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Wood-Heated Barn Sends Fuel Costs Up In Smoke
"It works for us," says George Key Carrollton, Ga. who for the past two winters has heated his 18,000-bird brooder barn almost entirely with wood, saving thousands of dollars it propane costs.
Although winter temperatures in Georgia are relatively mild, they do remain consistently in the teens and 20's during the coldest months. Key says his furnace design would work as well, and reap even more benefits, in northern states and Canada where winters are much more severe.
What Key has designed is thermostatically-controlled wood furnace housed in a shed not more than a few feet away from the 325-ft long barn. Air is ducted into the barn by conventional heating ducts to large center duct that carries heat to either end of the long barn, keeping temperatures from 60?to 90?, depending on the age of birds.
To get heat from the elevated duct down to the young chickens near the floor, flexible 8-in. "downcomers" made from steel and plastic, channel the hot air down to within a couple feet of the floor and out through 18-in. diffuser plates. Key now uses his conventional brooder stoves only as back-up heat.
The 47-cu. ft. furnace firebox has room for log chunks up to about 4 ft in length, according to Key. Outside air is force-fed into the sealed chamber by a small thermostat controlled fan. When the fan shuts off, the fire cools down.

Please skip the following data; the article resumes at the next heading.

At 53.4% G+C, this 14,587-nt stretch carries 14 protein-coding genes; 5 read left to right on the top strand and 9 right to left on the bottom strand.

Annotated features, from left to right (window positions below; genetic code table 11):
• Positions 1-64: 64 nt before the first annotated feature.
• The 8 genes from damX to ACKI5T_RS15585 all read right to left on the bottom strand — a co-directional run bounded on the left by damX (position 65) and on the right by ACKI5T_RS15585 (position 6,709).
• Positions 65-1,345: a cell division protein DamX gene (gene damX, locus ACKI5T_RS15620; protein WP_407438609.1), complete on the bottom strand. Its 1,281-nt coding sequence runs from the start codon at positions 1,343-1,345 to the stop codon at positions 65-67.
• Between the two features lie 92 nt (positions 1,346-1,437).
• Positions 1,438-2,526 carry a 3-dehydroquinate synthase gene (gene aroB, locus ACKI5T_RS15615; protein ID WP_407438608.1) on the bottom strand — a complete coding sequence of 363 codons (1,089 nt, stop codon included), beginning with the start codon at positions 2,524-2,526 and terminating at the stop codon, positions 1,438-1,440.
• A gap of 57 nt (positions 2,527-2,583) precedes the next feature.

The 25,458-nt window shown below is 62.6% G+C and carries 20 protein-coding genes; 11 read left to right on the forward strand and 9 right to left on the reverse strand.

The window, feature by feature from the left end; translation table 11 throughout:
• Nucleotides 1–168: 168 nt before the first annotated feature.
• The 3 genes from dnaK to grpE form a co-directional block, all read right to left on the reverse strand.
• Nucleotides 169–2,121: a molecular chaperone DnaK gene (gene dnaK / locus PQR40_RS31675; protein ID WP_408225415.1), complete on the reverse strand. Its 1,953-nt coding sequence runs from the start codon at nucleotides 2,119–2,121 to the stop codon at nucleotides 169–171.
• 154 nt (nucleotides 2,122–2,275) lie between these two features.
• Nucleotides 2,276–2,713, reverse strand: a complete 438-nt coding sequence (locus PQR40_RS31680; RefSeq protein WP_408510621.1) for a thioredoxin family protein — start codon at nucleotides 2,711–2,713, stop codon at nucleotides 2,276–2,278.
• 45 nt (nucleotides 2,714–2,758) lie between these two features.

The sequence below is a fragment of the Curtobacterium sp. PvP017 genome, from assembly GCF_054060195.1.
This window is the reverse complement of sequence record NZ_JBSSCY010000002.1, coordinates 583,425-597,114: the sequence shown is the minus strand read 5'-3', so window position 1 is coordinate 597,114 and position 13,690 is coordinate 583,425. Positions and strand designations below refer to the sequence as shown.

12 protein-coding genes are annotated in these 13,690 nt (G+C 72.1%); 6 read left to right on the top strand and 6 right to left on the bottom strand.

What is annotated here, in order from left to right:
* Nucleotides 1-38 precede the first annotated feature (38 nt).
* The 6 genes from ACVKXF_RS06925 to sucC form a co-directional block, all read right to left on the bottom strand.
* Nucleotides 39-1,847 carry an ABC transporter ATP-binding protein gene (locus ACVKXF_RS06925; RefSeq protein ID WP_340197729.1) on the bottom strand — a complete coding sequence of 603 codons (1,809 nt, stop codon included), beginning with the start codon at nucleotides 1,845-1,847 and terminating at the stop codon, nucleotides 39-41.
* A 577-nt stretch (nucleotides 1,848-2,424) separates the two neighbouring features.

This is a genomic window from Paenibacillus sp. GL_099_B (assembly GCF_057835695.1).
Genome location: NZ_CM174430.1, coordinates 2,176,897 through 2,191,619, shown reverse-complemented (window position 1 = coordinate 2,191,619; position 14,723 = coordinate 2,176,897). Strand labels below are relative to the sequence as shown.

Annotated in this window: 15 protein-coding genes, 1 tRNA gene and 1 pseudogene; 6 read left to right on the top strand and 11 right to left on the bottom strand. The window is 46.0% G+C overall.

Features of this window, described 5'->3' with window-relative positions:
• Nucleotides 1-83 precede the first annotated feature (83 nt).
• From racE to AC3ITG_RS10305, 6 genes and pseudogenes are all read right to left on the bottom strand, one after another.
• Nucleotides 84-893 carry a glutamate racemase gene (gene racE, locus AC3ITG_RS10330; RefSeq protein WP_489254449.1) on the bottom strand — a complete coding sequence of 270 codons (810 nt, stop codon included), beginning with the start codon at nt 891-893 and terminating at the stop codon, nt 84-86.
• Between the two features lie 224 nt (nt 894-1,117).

"The furnace is so efficient it'll burn at full capacity for eight hours," says Key. "Since outside temperatures normally warm up during the day, I can usually keep it going by stoking it once in the morning and once at night. That's important to me because I work a full-time job in addition to farming."
Key has had to fire up his propane brooder stoves in the coldest part of the winter up to about 25% of heating requirements but feels that, with an increase in air flow out of the furnace, he could rely on it 100?/x. Even so, he saved about $2,000 in his propane bill the first winter, and a comparable amount last year. Subtracting about $900 for wood (29 cords of "scrub" wood which he is able to buy at $30 a cord), the $10,000 system would have a payback of about 9 years.
Key has a second barn located 100 ft. from the wood-heated barn. It's the same size and is heated with propane. Besides cost savings, Key says the wood-fired barn is dryer and healthier. And, he says, you don't have the open flame you have with propane brooders.
"The only drawback is labor. Even if you only have to stoke the furnace twice a day, getting the wood and handling it are a lot of work. Propane costs will have to increase before I convert my other barn. I just don't have time at this point to take care of another wood-fired barn."
Key's system was designed by research engineers at Georgia's Institute of Technology, Atlanta. Engineer Dale Atkins told FARM SHOW they're pleased with the first-of-its-kind system and are now working on a self-stoking furnace that would eliminate much of the labor required.
For more information on the system and its components, contact: FARM SHOW Followup, Dale Atkins, Georgia Institute of Technology, Engineering Experiment Station, Technology Applications Laboratory, Atlanta, Ga. 30332 (ph. 404 894-3623).

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1981 - Volume #5, Issue #1